Delaware continues to lose wetlands faster than they can be created or restored, according to a report highlighted at a conference in Dover.
About ten-percent of Delaware’s 320,000 acres of wetlands vanished over a period of about 15 years, with much of the loss attributed to man-made causes. “Delaware Wetlands: Status and Changes” also documents the lost benefits of having fewer acres of wetlands, which help to purify the water, provide natural habitat for fish and wildlife, and provide protection from coastal storms and some types of flooding.
“Wetlands are critically important to public health and safety of all Delawareans,” Delaware Natural Resources Secretary Collin O’Mara said. “We must work together to protect these valuable resources that help provide clean water, reduce flooding and storm damage, and provide important fishery and wildlife habitat.”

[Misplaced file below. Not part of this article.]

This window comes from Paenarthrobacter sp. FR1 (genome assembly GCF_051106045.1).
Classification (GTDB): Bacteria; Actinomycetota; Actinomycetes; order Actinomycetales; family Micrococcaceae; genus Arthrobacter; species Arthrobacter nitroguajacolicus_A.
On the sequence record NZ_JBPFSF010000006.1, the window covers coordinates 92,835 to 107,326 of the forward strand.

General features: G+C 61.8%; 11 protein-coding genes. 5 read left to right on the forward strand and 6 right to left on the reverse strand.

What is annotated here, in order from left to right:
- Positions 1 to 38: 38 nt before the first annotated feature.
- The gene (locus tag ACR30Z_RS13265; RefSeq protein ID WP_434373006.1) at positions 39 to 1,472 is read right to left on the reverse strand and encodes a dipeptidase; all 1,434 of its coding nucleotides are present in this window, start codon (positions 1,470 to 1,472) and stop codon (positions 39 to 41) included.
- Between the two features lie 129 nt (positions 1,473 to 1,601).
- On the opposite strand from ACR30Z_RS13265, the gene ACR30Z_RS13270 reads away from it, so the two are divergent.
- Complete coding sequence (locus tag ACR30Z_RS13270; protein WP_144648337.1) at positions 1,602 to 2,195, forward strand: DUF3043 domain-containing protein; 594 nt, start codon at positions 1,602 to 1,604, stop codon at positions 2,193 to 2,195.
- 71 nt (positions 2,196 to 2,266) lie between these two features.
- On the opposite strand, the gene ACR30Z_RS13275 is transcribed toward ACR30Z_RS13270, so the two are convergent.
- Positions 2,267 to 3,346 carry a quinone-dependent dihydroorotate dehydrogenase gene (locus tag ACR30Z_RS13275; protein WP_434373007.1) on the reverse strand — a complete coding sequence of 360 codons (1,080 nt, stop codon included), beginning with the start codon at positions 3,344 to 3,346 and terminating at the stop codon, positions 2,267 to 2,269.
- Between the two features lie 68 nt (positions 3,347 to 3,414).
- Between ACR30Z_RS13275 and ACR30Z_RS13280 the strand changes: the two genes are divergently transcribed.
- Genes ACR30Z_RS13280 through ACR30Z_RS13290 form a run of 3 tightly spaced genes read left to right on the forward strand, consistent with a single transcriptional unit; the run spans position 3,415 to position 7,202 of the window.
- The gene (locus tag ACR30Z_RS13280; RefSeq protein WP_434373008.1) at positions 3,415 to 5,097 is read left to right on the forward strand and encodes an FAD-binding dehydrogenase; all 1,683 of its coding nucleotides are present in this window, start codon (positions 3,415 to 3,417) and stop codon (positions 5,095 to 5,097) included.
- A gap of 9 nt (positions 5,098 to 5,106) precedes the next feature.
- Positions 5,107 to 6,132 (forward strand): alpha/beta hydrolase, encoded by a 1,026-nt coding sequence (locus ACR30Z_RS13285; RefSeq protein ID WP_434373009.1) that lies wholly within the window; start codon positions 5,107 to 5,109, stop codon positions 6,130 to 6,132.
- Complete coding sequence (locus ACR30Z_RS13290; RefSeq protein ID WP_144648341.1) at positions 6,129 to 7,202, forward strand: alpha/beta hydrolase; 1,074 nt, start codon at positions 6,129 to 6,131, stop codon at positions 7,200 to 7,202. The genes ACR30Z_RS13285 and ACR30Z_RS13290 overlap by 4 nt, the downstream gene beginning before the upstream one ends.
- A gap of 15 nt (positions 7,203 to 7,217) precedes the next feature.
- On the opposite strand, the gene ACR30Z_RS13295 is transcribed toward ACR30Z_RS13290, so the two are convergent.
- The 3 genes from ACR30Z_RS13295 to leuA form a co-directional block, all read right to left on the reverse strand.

“We’re not only losing wetlands and their services in entirety due to direct impacts, but we are also finding diminished wetland function due to secondary impacts,” DNREC Division of Watershed Stewardship Environmental Scientist Mark Biddle said. “Additionally, we are in the beginning stages of evaluating economic and societal costs of losing wetland functions.”
O’Mara added that he was confident the state could protect wetlands for the benefit of current and future generations through what he called “a combination of incentive programs, market-based mechanisms, and appropriate regulatory requirements.”